La Colonia, Reynosa, Mexico #1

In December of 2009, I traveled to Reynosa, Mexico with my sister and her church family. I wanted to go for many reasons – I love to travel, I love to help people, and she was going to be well along into her pregnancy at the time and someone had to watch over her! I had some concerns as well – I do not understand nor speak Spanish very well, I am a klutz and the goal was to build a house, and I have never built a house. After praying about it, I signed up and had amazing support from family and friends to help cover the costs and the concerns of the trip.

A couple days before the trip started, my husband and I traveled to St. Louis to spend Christmas with my sister and her husband’s family. We left for Mexico on December 26, 2009. The excitement amongst the group was palpable. For many of us, this was our first trip to Mexico. For others this was another year added to their time and relationship building with the people of La Colonia. I remember feeling very welcomed, but also being very nervous as I was not sure how I was going to help this great group. I still didn’t know how to build a house. I had not brushed up on my Spanish as much as I would have liked. Yes, I was there to help keep my sister safe, but really what was I going to do if something happened? I treat animals, not people! I was second guessing my role and my intelligence for making this trip. As we sat around playing “Phase 10” at the airport, suddenly a woman came up with an assistance dog in training. She explained that she was getting this pup used to the crowds in airports and exposing it to different circumstances so that it would be prepared to handle these situations in the future. I realized that this assistance dog in training and I had a lot in common. I didn’t know what to expect, but God was providing me with situations in which to grow and learn, to build upon for my future.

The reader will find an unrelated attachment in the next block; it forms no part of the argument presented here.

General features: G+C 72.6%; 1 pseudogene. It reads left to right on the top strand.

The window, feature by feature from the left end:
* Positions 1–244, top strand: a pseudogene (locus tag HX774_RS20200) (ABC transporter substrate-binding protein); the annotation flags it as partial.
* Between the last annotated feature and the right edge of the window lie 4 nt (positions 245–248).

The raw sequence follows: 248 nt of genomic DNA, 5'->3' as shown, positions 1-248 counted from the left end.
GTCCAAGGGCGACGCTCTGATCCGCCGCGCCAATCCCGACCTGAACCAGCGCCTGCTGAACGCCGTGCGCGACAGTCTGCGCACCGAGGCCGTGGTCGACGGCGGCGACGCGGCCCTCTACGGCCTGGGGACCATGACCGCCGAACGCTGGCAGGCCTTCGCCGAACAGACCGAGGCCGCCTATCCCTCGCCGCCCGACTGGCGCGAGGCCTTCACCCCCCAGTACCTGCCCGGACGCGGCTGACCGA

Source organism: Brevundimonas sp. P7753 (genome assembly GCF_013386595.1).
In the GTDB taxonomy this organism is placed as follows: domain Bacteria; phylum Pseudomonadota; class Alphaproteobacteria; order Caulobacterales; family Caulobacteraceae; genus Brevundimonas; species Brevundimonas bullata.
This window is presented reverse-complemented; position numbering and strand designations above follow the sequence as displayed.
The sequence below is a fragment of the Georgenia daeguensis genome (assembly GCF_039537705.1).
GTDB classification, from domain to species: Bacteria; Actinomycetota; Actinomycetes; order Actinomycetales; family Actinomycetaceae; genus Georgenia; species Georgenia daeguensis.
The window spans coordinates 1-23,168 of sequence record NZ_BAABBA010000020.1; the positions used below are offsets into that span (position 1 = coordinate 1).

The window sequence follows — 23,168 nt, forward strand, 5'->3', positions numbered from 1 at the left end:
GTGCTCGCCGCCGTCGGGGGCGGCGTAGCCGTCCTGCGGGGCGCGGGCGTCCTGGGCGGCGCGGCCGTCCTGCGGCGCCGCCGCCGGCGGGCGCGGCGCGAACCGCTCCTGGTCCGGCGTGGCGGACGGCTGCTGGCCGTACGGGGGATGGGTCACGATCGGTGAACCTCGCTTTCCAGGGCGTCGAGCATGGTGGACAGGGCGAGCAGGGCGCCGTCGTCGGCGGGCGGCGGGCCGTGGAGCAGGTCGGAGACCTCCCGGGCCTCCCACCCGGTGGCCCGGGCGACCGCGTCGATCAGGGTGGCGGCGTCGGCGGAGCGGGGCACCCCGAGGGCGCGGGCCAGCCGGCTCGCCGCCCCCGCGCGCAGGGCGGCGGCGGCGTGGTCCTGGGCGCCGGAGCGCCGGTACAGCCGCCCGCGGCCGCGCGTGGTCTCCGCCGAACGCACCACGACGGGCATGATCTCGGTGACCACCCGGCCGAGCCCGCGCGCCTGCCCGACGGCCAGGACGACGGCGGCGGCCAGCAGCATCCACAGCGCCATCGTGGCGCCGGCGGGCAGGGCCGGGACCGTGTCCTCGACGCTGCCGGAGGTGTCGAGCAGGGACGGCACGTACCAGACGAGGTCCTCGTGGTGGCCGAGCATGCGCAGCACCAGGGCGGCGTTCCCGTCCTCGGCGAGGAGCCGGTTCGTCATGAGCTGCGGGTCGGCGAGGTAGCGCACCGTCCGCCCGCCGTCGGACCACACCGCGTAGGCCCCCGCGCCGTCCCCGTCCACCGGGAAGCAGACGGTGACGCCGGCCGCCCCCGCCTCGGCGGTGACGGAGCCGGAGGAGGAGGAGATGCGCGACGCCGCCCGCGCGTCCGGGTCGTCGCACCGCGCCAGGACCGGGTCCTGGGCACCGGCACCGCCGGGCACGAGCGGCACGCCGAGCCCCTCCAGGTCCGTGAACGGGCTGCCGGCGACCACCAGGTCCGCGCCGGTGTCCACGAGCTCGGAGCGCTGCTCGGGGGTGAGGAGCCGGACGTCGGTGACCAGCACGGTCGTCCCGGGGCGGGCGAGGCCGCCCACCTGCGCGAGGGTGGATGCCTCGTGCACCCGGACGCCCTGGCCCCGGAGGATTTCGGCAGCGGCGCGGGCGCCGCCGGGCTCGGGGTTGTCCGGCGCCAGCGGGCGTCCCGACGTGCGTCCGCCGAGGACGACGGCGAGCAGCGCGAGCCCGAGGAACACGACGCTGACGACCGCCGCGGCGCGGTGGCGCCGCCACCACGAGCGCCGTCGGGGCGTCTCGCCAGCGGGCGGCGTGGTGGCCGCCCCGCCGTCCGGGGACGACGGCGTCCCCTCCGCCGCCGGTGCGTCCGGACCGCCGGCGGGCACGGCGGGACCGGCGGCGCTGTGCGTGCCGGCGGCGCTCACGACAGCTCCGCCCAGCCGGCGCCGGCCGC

La Colonia is located between the Rio Grande and the levee system to protects the rest of Reynosa from flooding. This is where Strategic Alliance ( has focused on helping the people of Reynosa. Strategic Alliance is based out of Texas, but has the mission of improving homes, living conditions, education, and health care. This often forgotten segment of the population lives in desperate poverty and many people are pulled into addictions and prostitution because there are no other options for them. In 1993, they began building homes through their “Homes for the Homeless” outreach, since then over 1,000 homes have been built. Rooftop Community Church provides a group of people now twice a year (the week after Christmas and once in the spring, usually the week after Easter) that goes to Reynosa to help. When you first step out of the van into La Colonia, you experience a “punch in the gut.” The homes that the nationals have made for themselves are pieced together with scraps from the dump, which is also located between the Rio Grande and the levee. The children and dogs wander the streets with chickens and goats. Some animals are tied to fences and trees. You see the sadness, but you also see the excitement that “someone is getting a home this week!”

Looking down a tree lined street in La Colonia, Reynosa, Mexico Dec 2009

Looking down a tree lined street in La Colonia, Reynosa, Mexico Dec 2009

A dog standing on a pile of debris in La Colonia, Reynosa, Mexico Dec 2009

A dog standing on a pile of debris in La Colonia, Reynosa, Mexico Dec 2009

When we arrived, Reynosa was having an unusually cold period, with temperatures in the low 50s F (normally it is closer to 70F), and it was rainy for much of the week as well. The families were burning plastic and whatever they could find to stay warm. The wind would whip through the holes in the walls of their current homes and they would be bundled in all of the clothes that they owned, sometimes sharing with their neighbors that did not have enough as well.

The family that I was assigned to help had four people living in two “rooms” – with one bed and a small chair in the largest room and a stove of sorts in the smaller room. The dust was so thick in the home that I could barely breath, but they welcomed us in and shared everything they had to keep us comfortable.

"My" Family's original house. Dec 2009

“My” Family’s original house. Dec 2009